Pass the book

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Pass the book

The process of transferring responsibility for a brokerage firm's trading account from one office to another around the world in order to benefit from trading 24 hours a day.

Pass the Book

In a brokerage, to transfer orders from one office to another office. Passing the book enables a brokerage to continue trading when one exchange closes by simply going to an office that operates on an exchange that is still open. Ideally, this will enable trading 24 hours per day.
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After first reading about Earthships in The Geography of Hope by Chris Turner, I passed the book along to my dad Glen.
I even hear someone has even passed the book onto Sir Albert.
I passed the book on to four other people, and mentioned it in multiple conversations -- that's how I judge a good book.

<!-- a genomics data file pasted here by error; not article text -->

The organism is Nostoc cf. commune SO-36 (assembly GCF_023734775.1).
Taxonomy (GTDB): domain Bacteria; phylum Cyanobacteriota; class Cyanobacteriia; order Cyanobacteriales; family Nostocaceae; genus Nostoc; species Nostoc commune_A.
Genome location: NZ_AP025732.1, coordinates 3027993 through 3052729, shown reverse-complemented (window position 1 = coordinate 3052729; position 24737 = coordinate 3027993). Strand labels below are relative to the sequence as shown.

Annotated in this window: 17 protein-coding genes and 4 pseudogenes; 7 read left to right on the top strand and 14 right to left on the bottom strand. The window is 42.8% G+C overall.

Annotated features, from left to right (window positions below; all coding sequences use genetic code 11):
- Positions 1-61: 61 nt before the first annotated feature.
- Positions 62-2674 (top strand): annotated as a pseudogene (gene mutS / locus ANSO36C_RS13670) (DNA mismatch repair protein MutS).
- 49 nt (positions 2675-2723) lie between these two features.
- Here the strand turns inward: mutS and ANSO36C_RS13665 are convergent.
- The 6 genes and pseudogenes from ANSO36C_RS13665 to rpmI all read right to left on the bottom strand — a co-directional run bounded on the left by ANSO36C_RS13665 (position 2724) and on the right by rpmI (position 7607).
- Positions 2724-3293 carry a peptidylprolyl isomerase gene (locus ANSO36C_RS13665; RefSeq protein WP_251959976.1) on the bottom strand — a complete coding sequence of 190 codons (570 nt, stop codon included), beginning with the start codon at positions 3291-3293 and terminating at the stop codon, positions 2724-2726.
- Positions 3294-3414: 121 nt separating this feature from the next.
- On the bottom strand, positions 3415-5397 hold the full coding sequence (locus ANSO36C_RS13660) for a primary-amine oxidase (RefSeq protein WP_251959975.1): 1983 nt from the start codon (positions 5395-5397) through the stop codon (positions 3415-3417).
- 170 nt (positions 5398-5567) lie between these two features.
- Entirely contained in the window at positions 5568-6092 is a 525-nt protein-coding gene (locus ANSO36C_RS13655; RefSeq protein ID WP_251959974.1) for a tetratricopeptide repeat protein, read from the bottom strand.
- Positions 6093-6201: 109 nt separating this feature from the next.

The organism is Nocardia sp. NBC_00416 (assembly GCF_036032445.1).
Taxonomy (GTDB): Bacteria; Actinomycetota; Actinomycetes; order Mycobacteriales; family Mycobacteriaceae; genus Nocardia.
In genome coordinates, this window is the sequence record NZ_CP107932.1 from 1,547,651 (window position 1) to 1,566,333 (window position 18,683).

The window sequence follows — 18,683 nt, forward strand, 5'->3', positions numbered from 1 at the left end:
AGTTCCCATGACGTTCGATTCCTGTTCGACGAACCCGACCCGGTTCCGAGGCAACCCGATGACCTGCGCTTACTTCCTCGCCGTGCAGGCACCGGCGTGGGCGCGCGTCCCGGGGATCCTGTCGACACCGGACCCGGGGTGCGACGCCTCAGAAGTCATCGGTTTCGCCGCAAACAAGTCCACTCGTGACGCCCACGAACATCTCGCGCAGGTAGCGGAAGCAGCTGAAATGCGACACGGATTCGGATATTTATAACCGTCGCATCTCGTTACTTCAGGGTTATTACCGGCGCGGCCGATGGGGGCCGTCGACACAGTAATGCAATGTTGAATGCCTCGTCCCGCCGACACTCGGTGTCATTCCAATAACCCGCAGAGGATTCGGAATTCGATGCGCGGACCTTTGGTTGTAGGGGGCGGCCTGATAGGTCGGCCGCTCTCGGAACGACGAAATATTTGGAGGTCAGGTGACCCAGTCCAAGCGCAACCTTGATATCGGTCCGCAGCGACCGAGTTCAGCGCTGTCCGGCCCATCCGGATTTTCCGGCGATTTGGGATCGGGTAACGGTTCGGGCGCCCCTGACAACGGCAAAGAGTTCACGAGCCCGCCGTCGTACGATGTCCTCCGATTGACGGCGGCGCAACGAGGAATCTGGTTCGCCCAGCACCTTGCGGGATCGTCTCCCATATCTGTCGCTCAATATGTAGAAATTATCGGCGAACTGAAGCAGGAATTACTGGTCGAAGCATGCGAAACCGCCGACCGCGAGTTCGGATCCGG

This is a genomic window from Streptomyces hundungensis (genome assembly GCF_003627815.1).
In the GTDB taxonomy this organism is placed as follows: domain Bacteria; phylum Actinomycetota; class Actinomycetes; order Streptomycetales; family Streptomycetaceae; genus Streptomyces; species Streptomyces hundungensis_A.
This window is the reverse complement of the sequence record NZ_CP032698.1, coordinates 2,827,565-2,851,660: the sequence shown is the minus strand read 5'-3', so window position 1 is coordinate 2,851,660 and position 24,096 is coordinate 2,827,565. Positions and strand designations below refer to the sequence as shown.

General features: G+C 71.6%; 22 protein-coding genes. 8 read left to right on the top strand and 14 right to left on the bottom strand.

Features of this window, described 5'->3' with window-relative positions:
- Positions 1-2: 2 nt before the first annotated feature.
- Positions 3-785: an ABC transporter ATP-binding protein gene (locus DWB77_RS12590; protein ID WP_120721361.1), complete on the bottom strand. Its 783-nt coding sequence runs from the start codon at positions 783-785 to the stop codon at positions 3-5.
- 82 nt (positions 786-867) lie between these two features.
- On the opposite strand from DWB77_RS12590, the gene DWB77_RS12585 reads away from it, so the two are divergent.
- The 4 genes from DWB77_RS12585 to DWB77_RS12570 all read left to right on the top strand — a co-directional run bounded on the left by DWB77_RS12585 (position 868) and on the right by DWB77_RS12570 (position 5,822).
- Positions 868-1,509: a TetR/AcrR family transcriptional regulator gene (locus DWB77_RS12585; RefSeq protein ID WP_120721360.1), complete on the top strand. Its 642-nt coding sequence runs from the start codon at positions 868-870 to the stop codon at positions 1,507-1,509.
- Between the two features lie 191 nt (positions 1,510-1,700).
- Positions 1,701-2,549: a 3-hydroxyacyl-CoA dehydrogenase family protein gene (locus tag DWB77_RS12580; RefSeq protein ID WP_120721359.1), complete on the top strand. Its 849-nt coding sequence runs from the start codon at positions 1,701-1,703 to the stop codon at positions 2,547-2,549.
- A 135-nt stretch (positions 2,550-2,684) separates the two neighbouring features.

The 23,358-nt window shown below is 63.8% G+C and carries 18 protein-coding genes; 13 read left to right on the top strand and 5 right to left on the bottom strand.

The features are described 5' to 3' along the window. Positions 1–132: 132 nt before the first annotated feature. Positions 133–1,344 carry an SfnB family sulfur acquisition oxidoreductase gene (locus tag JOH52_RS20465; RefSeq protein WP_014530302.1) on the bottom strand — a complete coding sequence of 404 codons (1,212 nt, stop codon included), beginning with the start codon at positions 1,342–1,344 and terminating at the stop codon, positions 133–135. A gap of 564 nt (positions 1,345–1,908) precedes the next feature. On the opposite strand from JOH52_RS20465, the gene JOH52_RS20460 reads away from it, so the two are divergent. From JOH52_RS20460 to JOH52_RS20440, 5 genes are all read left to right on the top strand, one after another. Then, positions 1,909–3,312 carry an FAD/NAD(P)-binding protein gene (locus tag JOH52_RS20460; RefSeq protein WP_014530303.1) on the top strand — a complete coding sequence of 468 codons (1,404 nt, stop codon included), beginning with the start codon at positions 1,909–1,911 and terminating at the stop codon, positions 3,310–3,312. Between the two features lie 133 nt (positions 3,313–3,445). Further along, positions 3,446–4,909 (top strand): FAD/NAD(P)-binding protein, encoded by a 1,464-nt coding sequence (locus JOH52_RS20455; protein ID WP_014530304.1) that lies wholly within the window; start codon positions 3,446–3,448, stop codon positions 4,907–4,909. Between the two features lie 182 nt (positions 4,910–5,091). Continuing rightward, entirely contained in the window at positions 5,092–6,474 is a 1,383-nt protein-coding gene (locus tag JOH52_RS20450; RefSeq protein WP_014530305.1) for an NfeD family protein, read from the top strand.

Nevertheless, when he passed the book to his son, Andrew could see throughout its pages the evidence of his great uncle's reading activities.
I have passed the book on to several friends since and it's had a mixed reaction from each.
I passed the book on to others, starting the process of creating sustainable youth ministry.
The movie has long since passed the book as the primary method of American storytelling.
I passed the book around to friends (especially those who liked to ask when I'd be getting married), showing them the section where Kipnis lists pages of answers to the question, what can't you do because you're in a couple?
I then passed the book to a British friend who had held her husband's hand as he died, having passed long years caring for him at home.
I gave a talk in California at the Hoffman Institute, and somebody in the audience passed the book to [a staffer] for Obama.
Ambassador Aitmurzaev passed the book from President Kurmanbek Bakiev to President Musharaff who accepted the gift with gratitude and shared his warm recollections of Kyrgyzstan.
For instance, Murphy reports that Karen King, professor at Harvard Divinity School, proudly sent her book Images of the Feminine in Gnosticism to her German mentor, Hans-Martin Schenke, only to learn years later that he "had utterly no interest" in the subject and had passed the book, unread, to his wife.